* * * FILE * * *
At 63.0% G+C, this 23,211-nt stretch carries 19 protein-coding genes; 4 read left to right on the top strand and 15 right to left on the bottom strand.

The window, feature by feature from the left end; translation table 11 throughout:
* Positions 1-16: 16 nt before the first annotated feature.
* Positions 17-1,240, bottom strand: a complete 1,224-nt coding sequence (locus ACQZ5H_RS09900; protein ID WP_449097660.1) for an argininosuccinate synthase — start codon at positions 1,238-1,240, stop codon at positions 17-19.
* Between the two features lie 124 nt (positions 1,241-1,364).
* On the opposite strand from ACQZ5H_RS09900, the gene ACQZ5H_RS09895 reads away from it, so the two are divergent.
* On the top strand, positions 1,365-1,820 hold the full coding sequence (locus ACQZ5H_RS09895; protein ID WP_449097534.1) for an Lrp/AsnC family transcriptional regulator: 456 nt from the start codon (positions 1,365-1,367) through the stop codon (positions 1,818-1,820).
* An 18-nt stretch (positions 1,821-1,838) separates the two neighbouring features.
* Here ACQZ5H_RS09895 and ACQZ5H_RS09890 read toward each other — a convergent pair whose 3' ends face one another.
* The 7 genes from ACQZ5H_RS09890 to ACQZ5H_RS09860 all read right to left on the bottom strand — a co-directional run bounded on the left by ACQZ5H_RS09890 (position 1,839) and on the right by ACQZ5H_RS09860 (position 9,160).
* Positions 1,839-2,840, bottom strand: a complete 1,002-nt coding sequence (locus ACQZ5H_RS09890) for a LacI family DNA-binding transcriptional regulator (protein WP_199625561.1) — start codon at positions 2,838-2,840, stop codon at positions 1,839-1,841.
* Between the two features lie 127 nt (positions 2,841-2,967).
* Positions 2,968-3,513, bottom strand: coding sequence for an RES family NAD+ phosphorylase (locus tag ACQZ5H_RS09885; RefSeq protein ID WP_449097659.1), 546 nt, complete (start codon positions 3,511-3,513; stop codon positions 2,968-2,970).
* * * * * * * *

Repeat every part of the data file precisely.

At 63.0% G+C, this 23,211-nt stretch carries 19 protein-coding genes; 4 read left to right on the top strand and 15 right to left on the bottom strand.

The window, feature by feature from the left end; translation table 11 throughout:
* Positions 1-16: 16 nt before the first annotated feature.
* Positions 17-1,240, bottom strand: a complete 1,224-nt coding sequence (locus ACQZ5H_RS09900; protein ID WP_449097660.1) for an argininosuccinate synthase — start codon at positions 1,238-1,240, stop codon at positions 17-19.
* Between the two features lie 124 nt (positions 1,241-1,364).
* On the opposite strand from ACQZ5H_RS09900, the gene ACQZ5H_RS09895 reads away from it, so the two are divergent.
* On the top strand, positions 1,365-1,820 hold the full coding sequence (locus ACQZ5H_RS09895; protein ID WP_449097534.1) for an Lrp/AsnC family transcriptional regulator: 456 nt from the start codon (positions 1,365-1,367) through the stop codon (positions 1,818-1,820).
* An 18-nt stretch (positions 1,821-1,838) separates the two neighbouring features.
* Here ACQZ5H_RS09895 and ACQZ5H_RS09890 read toward each other — a convergent pair whose 3' ends face one another.
* The 7 genes from ACQZ5H_RS09890 to ACQZ5H_RS09860 all read right to left on the bottom strand — a co-directional run bounded on the left by ACQZ5H_RS09890 (position 1,839) and on the right by ACQZ5H_RS09860 (position 9,160).
* Positions 1,839-2,840, bottom strand: a complete 1,002-nt coding sequence (locus ACQZ5H_RS09890) for a LacI family DNA-binding transcriptional regulator (protein WP_199625561.1) — start codon at positions 2,838-2,840, stop codon at positions 1,839-1,841.
* Between the two features lie 127 nt (positions 2,841-2,967).
* Positions 2,968-3,513, bottom strand: coding sequence for an RES family NAD+ phosphorylase (locus tag ACQZ5H_RS09885; RefSeq protein ID WP_449097659.1), 546 nt, complete (start codon positions 3,511-3,513; stop codon positions 2,968-2,970).